During Jesus’s earthly ministry, he asked brilliant questions. Whenever Jesus asks a question, he makes a point or moves the discussion to another level. Sometimes he uses questions to begin a conversation, connect more with his audience, or solve a dilemma. His inquiries always propel people to think about their lives, beliefs, or practices. This method of raising and answering questions is central to Jesus’s teachings. I call it the Jesus method. It is an exceptionally helpful tool for evangelizing Muslims. When Muslims are asked a question, they do not feel threatened or attacked. Using questions will help them think critically about Islam’s claims and open the door for you to make a point.

The Jesus Method

Think about these questions asked by Jesus:

  • “And why are you anxious about clothing?” (Matt. 6:28).
  • “Why do you see the speck that is in your brother’s eye, but do not notice the log that is in your own eye?” (Matt. 7:3).
  • “Are grapes gathered from thornbushes, or figs from thistles?” (Matt. 7:16).
  • “What do you think?” (Matt. 18:12).
  • “Is it lawful on the Sabbath to do good or to do harm, to save life or to kill?” (Mark 3:4).
  • “For what does it profit a man to gain the whole world and forfeit his soul?” (Mark 8:36).
  • “For what can a man give in return for his soul?” (Mark 8:37).
  • “And which of you by being anxious can add a single hour to his span of life?” (Luke 12:25).
  • “Why do you call me good?” (Luke 18:19).
  • “Would you betray the Son of Man with a kiss.” (Luke 22:48).
  • “Are you the teacher of Israel and yet you do not understand these things?” (John 3:10).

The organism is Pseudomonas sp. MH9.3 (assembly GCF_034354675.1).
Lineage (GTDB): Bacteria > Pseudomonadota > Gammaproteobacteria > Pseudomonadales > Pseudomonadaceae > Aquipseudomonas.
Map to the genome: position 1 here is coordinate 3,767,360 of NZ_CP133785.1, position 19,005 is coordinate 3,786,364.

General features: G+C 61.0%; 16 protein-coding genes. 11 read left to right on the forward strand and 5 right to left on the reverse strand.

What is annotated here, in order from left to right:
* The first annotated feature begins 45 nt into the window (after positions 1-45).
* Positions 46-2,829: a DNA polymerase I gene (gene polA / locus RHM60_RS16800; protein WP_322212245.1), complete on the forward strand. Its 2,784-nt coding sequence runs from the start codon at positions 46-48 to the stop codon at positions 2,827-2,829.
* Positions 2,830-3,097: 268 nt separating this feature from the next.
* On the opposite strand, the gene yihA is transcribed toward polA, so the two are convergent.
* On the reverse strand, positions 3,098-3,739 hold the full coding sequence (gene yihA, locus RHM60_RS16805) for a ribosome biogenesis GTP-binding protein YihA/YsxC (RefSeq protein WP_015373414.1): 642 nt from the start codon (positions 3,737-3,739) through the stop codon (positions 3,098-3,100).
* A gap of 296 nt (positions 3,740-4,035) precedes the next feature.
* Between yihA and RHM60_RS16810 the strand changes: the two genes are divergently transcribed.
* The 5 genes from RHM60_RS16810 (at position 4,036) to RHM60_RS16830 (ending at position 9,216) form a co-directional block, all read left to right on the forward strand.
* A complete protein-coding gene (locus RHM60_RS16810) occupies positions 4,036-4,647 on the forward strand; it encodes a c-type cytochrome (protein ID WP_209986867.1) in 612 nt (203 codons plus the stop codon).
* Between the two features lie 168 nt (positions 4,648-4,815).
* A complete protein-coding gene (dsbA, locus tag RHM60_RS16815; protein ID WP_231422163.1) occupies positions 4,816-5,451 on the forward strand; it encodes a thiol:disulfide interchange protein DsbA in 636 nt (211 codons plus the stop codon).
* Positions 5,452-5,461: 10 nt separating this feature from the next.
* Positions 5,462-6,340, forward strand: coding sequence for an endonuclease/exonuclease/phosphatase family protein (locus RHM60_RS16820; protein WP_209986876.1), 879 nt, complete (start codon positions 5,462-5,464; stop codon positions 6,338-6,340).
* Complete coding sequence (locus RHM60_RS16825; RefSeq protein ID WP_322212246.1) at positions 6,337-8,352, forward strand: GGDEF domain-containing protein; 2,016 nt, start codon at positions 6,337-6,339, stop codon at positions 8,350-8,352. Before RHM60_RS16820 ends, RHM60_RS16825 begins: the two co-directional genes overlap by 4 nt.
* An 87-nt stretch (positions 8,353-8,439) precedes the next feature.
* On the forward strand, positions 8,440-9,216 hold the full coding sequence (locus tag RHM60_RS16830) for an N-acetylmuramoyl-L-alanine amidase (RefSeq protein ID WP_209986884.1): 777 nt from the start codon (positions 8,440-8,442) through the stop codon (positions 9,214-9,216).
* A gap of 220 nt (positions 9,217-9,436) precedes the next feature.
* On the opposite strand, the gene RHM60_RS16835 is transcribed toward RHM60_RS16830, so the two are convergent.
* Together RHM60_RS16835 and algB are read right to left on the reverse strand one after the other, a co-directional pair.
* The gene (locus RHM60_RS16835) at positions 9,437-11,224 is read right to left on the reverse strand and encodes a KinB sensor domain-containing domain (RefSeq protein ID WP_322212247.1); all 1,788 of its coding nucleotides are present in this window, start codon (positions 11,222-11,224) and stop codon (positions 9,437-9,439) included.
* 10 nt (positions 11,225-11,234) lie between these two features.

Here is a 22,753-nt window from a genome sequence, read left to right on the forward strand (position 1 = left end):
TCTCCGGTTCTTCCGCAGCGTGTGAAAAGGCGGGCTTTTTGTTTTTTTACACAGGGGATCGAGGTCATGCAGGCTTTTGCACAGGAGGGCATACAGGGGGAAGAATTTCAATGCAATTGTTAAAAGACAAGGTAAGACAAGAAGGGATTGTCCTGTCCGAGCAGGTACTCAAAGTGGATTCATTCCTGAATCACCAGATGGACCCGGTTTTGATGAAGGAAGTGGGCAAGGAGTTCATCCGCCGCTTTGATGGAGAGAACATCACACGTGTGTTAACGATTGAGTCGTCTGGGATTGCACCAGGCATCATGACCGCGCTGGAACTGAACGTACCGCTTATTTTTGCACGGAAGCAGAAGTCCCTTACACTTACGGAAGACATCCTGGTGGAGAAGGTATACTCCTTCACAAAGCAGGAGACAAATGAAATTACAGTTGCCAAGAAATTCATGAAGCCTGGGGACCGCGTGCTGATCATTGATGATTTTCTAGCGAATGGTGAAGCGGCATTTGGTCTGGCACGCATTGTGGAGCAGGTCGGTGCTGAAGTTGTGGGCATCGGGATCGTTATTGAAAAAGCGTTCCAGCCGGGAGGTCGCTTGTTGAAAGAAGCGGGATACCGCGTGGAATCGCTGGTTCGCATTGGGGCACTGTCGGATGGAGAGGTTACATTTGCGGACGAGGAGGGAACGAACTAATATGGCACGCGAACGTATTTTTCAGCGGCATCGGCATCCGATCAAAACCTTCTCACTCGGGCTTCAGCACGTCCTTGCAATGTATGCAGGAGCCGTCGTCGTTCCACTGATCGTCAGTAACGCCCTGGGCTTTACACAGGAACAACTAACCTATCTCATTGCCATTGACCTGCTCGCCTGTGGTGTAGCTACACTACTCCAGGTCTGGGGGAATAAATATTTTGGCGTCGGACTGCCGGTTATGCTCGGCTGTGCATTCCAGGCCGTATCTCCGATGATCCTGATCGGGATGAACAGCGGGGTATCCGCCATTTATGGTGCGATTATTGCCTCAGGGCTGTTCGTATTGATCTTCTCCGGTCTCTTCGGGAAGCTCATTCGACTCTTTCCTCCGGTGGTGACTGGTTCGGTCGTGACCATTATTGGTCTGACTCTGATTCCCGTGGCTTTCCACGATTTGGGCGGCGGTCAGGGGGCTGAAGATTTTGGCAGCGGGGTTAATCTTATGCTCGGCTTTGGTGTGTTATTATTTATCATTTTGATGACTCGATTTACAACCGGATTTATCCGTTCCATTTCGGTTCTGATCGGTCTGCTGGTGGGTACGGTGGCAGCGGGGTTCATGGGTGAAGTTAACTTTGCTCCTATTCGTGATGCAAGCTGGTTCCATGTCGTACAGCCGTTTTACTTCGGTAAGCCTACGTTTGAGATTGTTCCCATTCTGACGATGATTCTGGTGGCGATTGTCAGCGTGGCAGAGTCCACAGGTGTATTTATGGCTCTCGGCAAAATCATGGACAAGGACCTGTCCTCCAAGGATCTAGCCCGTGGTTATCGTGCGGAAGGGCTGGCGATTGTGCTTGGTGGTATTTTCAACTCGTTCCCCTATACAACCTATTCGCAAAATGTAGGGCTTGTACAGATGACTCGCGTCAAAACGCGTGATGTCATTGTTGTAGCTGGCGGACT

• “Where are we to buy bread, so that these people may eat?” John 6:5).
  • “Do you love me?” John 21:16).

Each question has a point and clearly develops the conversation. By raising questions (and only sometimes answering them), Jesus is able to initiate a friendship, make a theological proclamation, or settle a debate.

Jesus also uses questions cleverly. He sometimes answers a question by posing another. The chief priests come to challenge Jesus and his teaching by asking, “By what authority are you doing these things, and who gave you this authority?” (Matt. 21:23). Jesus answers them with a question: “I also will ask you one question, and if you tell me the answer, then I also will tell you by what authority I do these things. The baptism of John, from where did it come? From heaven or from man?” (Matt. 21:24-25). In this case, Jesus disperses a challenge by asking a question, which turns the tables. This method is helpful in evangelism, especially with kindly, gently, and calmly refuting Muslim misconceptions. When a Muslim tells you, “You Christians worship three gods,” you may simply respond, “What do you mean by that?” Instead of rejecting the accusation, you can use it to open a more thoughtful and gracious conversation that leads toward Jesus. When this same Muslim explains what these “three gods” are, you may ask, “Where did you find this information? How did you conclude this?” The goal of these questions is to direct the conversation to the Bible.[i] Again, the method of posing questions is very effective. When doing so, you do not come across as intimidating or attacking; rather, your calm spirit, driven by Chris’s love, propels you forward in Muslim evangelism.

Some Christians— naively, in my estimation— tend to come forcefully into their initial discussions with Muslims. They want to win.

Instead of asking questions, these Christians make huge statements about Islam and Muslims: “Muslims are lost sinners,” “Muslims cannot be accepted in heaven without Christ,” “Islam is a lie,” “Muhammad is a false prophet,” or “The Quran is a man-made book.” A variation of these statements can be even worse.